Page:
I saw this somewhere, but I really can’t think of any reason why it would only be for test setups. Virtualization is used extensively in production environments with all kinds of workloads, including SQL servers. If you break down the vCenter server in it’s bare components it’s a SQL server (if you have it installed on the same machine), an application server and a small web server. All these workloads can be virtualized perfectly.

Can’t use it in mission critical environments, we need 99.9% uptime.

If you configure High Availability it brings up your  vCenter server as soon as it detects that the host it was running on is dead. Most of the time the detection and booting of the VM occurs within minutes.

And second of all an uptime guarantee of 99.9% itself is meaningless. 99.9% of what? Do you take working hours into consideration or is it 24h/7? Is it only for non-planned downtime or is it also planned downtime? Is your underlying infrastructure like network, power, cooling etc also guaranteed for the same 99.9% or more?

if you take 24/7 you have 525.6 minutes downtime you’re allowed. That is roughly 45 minutes a month. If you have this little faith in your virtual infrastructure you shouldn’t virtualize any machine.

To calculate this you take 365 days x the total number of minutes in a day x (100-uptime%)/100 = 365 days x 24hours x 60min x (100-99.9)/100 = 525.600 minutes  x (0.1)/100 = 525.6 minutes or 8.76 hours (max downtime).

If you want/need 99.99% you still got 52 minutes to fix your problems (525.600 x (0.01)/100).

With all these calculations it is important that your uptime guarantee is based on all components the system is built on, power, cooling, network, hardware, etc.

HA is nice, but it doesn’t save me from operating systems errors.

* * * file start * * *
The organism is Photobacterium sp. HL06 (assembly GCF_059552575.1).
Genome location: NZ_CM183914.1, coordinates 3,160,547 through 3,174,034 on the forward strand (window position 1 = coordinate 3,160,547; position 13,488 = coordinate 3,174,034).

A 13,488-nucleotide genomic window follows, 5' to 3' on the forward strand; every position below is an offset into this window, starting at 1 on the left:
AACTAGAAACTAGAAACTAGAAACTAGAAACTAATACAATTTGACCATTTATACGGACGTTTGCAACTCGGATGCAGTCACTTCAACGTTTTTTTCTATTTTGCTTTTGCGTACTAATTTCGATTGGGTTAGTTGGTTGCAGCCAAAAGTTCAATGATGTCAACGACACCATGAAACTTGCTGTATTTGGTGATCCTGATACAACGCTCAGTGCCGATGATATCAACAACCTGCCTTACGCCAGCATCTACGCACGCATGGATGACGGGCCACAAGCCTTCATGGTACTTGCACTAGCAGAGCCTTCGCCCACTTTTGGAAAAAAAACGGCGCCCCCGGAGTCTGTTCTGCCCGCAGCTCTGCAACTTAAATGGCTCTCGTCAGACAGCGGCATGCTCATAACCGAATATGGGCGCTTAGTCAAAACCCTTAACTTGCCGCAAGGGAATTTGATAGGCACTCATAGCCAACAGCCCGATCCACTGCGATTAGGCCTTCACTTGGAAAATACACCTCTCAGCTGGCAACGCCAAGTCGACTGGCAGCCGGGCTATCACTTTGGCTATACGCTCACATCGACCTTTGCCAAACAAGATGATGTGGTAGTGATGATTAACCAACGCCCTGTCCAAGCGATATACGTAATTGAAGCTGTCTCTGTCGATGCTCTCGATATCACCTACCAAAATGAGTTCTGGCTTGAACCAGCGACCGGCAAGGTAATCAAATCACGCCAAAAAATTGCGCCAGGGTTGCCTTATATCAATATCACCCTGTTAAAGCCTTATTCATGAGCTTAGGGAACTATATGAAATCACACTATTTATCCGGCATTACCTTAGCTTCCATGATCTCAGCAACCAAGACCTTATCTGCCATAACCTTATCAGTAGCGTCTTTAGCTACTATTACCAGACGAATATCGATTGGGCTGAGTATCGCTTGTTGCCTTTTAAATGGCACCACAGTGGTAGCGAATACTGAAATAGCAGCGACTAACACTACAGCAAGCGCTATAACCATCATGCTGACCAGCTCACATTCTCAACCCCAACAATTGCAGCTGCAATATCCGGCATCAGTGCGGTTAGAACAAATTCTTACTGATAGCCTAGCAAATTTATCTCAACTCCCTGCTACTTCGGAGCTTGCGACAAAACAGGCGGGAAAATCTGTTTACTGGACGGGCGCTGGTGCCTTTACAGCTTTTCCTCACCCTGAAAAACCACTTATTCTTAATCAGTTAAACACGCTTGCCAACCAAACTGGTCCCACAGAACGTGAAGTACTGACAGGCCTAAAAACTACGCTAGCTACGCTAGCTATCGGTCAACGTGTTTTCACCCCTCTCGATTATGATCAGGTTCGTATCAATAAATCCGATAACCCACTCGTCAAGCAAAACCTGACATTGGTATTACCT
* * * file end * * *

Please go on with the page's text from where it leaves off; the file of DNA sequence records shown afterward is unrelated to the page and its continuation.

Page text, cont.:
You can use HA for operating system monitoring, but that isn’t the point here I think. If you have a physical server nothing protects you from operating system errors. You can put the vCenter server in a Windows cluster. 9 out of 10 times this doesn’t protect you from operating system errors either and it adds extra complexity to your infrastructure. It isn’t a ‘simple’ server anymore and you will have to remember what you are doing when you use clustering.

What you can do however with virtual machines is make a snapshot before you do something big like patching or upgrading. If all goes wrong you can go back to a previous state.

The trainer in the VMware training said you shouldn’t.

I have great respect for the trainers that give the VMware related training. They have to be well informed/educated on the ever changing information surrounding all VMware products.

Remember that the the info presented during your training is a moment-in-time. It is very well possible that stuff that you learned during the course was changed after you had the training. Always check out the latest information on the various VMware communication systems like the fora and VMware main site.

And than again this is an opinion, it’s not mandatory. When you talk to 10 VCP certified admins you will probably hear 10 different opinions and scenarios.

VMware doesn’t support virtualized vCenter.

Why shouldn’t they support their own product on their own product? I know I have a PDF or link somewhere about the support issue. As soon as I find it again I will post it.

Also: VMware announced that in a next version vCenter will be available as a virtual appliance. So in the near future this won’t be an issue anymore.